February 17, 2022

An Interview with Tony Stevens

An Interview with Tony Stevens

Worldwide Scaffold and Access was formed in 2017.


I have been involved in the scaffolding and Access Industry for over 40 years and have made many friends and customers along my journey. I have, by nature of being in the industry so long, gained much experience within the scaffolding and access industry. I believe you must ensure that you keep up with all the changes that happen in our industry on a regular basis.

I have worked closely with the Construction Industry Training Board (CITB), where I also carried out all my scaffold training under their supervision in the late 1970’s and early 1980’s.

The training methods have changed significantly for the better since I took my training courses.

A few years ago, I tried to encourage more women into the scaffolding industry, but that proved very difficult at the time, but I believe it can still happen with the right governing body driving this, maybe talking to young students in their final years at secondary education and highlighting the options open to them in this industry. I was in discussion with Kath Moore MBE, who heads up an organisation called Women into Construction, and may I add what a fantastic job she is doing. It is a slow progress, but progress, nevertheless.

Our Business (WWSA) continues to look at advising our customers worldwide on what their options are when it comes to choosing the right access solution for their project. We can also add value to their project , working with our business partners where we can offer a full design and calculation package as well as offering key personnel to work on any projects worldwide.

I got involved in this industry back in 1975, working in my father’s business during the school holidays, doing the jobs that nobody else like doing, servicing scaffold fittings and repairing scaffold boards, which my younger brother also did many years later. I believe we were born into the business and there are many other people in our industry have taken the same journey as my brother and I. He Incidentally now owns and runs that same business still today.

The industry has taught me a lot about many manufacturers products, how they work together and what works well for each project.

My knowledge of the industry has been gained over many years, where I have met many influential people from all over the world.

Did I have a Mentor?

The answer to that question is a definite yes and would have to be my Dad. My Dad was a scaffolder back in the late 50’s and 60’s in London and worked on some of the Capitals most iconic buildings. It is fair to say that if he had not pushed me in those early years, I certainly would not have the knowledge that I have today.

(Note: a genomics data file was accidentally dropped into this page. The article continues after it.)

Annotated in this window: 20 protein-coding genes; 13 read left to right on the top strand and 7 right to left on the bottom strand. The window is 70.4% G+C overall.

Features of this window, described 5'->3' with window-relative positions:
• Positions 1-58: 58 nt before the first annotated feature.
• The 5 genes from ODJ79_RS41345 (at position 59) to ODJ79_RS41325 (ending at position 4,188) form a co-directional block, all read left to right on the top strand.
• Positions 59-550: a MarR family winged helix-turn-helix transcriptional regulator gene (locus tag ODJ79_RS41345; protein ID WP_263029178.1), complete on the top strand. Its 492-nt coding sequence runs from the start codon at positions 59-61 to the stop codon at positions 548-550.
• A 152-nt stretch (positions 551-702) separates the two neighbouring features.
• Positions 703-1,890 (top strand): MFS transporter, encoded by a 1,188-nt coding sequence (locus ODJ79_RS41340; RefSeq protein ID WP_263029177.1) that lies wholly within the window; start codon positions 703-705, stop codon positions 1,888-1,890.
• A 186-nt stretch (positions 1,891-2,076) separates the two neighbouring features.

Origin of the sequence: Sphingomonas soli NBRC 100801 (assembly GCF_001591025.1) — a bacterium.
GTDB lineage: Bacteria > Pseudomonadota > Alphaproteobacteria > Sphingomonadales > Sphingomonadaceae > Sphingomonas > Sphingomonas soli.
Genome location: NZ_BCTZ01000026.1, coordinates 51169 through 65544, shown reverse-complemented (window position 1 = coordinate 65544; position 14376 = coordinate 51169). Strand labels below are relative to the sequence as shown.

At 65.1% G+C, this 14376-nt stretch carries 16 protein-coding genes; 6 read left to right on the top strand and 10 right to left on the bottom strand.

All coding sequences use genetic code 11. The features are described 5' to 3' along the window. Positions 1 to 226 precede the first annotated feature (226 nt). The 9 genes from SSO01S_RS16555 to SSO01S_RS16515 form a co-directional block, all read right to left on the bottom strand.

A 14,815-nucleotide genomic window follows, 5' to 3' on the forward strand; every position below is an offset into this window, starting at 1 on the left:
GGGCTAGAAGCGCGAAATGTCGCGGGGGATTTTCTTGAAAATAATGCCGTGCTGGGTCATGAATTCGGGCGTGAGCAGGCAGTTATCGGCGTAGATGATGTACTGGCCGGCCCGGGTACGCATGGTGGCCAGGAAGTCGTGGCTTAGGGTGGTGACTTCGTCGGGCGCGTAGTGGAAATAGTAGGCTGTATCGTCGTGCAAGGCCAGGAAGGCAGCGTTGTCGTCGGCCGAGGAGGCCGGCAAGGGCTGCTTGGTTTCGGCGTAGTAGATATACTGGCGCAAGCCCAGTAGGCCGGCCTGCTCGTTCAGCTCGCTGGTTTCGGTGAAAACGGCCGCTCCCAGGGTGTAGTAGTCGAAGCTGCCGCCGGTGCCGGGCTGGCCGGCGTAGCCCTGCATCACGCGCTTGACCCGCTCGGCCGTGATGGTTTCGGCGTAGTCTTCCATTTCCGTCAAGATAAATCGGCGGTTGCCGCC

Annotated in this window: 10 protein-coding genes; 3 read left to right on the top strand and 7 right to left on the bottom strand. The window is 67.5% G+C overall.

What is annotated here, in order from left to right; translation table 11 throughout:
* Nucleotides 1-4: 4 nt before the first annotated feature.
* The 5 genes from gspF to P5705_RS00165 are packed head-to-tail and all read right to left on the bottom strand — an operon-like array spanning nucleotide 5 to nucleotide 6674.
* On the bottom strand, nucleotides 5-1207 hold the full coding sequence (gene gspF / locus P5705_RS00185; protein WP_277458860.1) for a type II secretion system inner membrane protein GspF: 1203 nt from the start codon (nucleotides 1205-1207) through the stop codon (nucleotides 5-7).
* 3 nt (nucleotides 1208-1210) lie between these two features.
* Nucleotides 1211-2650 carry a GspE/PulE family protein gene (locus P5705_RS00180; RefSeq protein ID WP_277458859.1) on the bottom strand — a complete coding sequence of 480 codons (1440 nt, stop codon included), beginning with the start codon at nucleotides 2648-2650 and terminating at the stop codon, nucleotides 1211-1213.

What 3 things would you tell your younger self?

  1. When I look back, I took so many chances when working at height, because that was the norm for most of us back in the 70’s. I am glad to say that is not the case now, because our industry is much better managed by the associations that govern our industry. The scaffolders of today are trained now to, not only be aware of the dangers for themselves, but also their colleagues and other trades that have to work on any scaffolding or access applications
  2. Pay more attention to what your peers tell you. Don’t assume you know everything at such a young age. You don’t !! In fact, I am still learning everyday over 45 years later. 
  3. Get more knowledge of the other parts of the industry. Grab every opportunity to learn more. I wish I had gained more skills in design, calculations, and engineering.

The future of the industry is in good hands with organisations such as CITB, NASC and The Scaffolding Association here in the UK driving to improve standards and all-round safety within our industry daily. I also believe that we will find a way to get more women in to our industry in a hands-on capacity and this would be something I would give my full support to if the opportunity arises again. I believe there will also be an increase in more lightweight scaffolding systems globally, which ultimately will protect the welfare of scaffolders in our industry in the future.

I am more than happy to share my experiences and give any advice to any person who wants to try and get into the scaffolding and access industry at any stage of their lives. The industry will continue to flourish, as there will always be a requirement for temporary access.-


Tony Stevens
Worldwide Scaffold and Access Ltd

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